Dogs Can Differentiate Between Familiar and Unfamiliar Human Languages

Dogs may be greedy, but they are intelligent. They are among the most popular pets across the globe. The majority of households in the country have pet dogs of different breeds. While house owners keep them for protective measures in the suburbs, others like to fulfill their pet desires with poodles. The answer is yes if you wonder whether dogs understand human languages.

Many believe that dogs or other pet animals can not understand the human language. If you see your neighbor talking to their pet dog every day, you might have liked the emotion behind it. However, it would be hard for you to believe that the dog understands his owner’s words.

A recent research study shows dogs can differentiate between different human languages. If you wonder how it is possible, we have all the information you may be interested in.

Can Dogs Understand Different Languages?

Dogs can differentiate between different human languages spoken across the globe. You may find pet dogs in the households of a country located in Europe. Similarly, a country situated in Asia may also have pet dogs in homes. With pet owners speaking different languages, dogs can identify their home language.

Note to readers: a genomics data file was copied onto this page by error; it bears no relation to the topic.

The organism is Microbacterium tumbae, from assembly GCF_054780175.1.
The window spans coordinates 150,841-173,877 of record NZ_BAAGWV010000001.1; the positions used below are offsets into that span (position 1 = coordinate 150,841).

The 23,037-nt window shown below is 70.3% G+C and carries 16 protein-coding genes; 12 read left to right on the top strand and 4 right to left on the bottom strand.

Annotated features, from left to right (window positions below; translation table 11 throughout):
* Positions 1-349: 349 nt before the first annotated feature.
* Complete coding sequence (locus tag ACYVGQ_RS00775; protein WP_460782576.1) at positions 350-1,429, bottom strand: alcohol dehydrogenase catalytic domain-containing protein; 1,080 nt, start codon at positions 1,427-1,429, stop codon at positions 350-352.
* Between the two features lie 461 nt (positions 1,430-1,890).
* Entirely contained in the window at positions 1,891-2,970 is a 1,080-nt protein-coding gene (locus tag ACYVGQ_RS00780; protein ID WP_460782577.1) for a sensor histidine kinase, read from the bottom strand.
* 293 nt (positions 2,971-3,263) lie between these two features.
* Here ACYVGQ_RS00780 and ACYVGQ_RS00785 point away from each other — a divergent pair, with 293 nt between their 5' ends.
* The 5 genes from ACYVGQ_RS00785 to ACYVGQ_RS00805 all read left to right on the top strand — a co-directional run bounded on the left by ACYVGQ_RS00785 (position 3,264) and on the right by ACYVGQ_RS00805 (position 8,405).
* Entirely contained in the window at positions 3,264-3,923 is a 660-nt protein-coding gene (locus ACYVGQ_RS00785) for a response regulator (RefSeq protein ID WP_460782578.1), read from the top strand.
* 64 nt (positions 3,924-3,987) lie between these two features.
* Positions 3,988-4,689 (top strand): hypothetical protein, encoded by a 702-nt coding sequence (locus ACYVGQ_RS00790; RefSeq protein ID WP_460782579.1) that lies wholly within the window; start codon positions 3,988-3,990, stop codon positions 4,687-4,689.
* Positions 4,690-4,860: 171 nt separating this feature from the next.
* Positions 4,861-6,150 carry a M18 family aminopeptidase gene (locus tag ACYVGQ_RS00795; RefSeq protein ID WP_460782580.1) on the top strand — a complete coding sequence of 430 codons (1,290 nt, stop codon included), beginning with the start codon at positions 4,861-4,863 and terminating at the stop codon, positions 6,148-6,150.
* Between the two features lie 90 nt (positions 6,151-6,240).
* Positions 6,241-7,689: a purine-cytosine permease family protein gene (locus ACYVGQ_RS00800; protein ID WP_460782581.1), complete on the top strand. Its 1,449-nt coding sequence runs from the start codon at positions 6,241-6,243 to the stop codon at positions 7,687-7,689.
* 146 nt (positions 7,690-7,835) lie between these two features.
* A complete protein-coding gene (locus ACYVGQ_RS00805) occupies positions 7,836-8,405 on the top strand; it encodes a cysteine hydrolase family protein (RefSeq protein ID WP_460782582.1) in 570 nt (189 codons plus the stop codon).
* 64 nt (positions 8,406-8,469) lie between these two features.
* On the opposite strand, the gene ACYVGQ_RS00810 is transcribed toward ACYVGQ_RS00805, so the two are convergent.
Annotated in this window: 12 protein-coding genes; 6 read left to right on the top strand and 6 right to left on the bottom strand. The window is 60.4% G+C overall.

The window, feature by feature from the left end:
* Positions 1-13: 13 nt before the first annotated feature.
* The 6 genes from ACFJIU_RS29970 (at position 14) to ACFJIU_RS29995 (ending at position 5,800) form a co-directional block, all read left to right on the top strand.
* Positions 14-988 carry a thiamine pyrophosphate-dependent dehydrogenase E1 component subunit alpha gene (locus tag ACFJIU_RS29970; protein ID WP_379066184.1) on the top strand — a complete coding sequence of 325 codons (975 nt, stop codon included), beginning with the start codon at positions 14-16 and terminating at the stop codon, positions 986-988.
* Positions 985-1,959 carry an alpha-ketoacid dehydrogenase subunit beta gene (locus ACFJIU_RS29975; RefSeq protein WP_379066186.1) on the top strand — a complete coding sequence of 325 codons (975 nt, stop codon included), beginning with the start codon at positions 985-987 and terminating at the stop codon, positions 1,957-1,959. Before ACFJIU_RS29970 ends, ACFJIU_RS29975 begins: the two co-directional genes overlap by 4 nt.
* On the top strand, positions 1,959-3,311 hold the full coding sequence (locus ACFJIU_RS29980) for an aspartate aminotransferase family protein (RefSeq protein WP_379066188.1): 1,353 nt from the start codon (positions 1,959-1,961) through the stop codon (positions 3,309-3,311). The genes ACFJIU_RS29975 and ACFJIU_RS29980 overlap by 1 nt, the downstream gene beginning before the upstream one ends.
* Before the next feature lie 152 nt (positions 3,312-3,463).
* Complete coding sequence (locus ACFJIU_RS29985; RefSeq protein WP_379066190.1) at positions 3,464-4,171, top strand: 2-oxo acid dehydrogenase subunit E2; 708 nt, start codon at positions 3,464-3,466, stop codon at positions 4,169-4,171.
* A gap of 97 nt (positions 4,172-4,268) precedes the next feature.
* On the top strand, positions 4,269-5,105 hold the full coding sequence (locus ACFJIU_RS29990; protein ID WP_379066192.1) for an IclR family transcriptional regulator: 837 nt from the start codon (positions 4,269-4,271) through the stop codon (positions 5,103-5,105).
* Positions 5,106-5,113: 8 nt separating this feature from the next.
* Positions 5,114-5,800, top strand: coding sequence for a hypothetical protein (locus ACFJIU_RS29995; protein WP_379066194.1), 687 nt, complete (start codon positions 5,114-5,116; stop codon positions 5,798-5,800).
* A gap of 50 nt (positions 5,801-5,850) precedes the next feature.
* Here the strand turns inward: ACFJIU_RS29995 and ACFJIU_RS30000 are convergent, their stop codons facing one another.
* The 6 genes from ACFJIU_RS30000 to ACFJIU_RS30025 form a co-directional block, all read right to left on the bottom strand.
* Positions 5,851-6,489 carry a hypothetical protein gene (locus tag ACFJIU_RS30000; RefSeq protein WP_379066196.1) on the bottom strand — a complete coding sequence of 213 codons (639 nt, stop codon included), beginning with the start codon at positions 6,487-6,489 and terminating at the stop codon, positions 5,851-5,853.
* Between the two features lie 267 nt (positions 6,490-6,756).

The research study targeted two sets of dogs from different areas. One group had Spanish-speaking pet owners, while the other set had Hungarian-speaking dog owners. When exposed to different languages, dogs responded to their home language, showing their ability to differentiate different languages.

It is worth noting that differentiation of languages may not be limited to dogs alone. Other pet animals may show the same kind of response when exposed to different languages. Generally, people opt for dogs as their pet animals. You may find different uses for dogs depending upon their breed.

The Role of Temporal Cortex

If you wonder how dogs can understand the difference between two languages, you may want to learn about the role of the temporal cortex. The temporal cortex is a portion of the dog’s brain near its ears. It helps the dog to identify the incoming auditory signals every time a dog owner speaks.

The temporal cortex has two parts responsible for different roles. The primary auditory cortex is responsible for distinguishing between speech and noises. On the other hand, the secondary auditory cortex plays a crucial role in developing the familiarity or unfamiliarity of a speech.

When dogs live in a specific domestic environment, they develop familiarity with the local language using their secondary auditory cortex. They grow up and play in the local setting. This domestication allows them to understand the local language by hearing specific words repeatedly.

For example, if a dog owner in the U.S. calls his dog by speaking the word ‘come’ several times a day, the dog may familiarize the word and associate meaning with it. Now, if the dog owner takes it to a different location, the dog may not respond to other people’s commands due to unfamiliarity. However, the pet is more likely to respond as soon as it hears the call of its owner.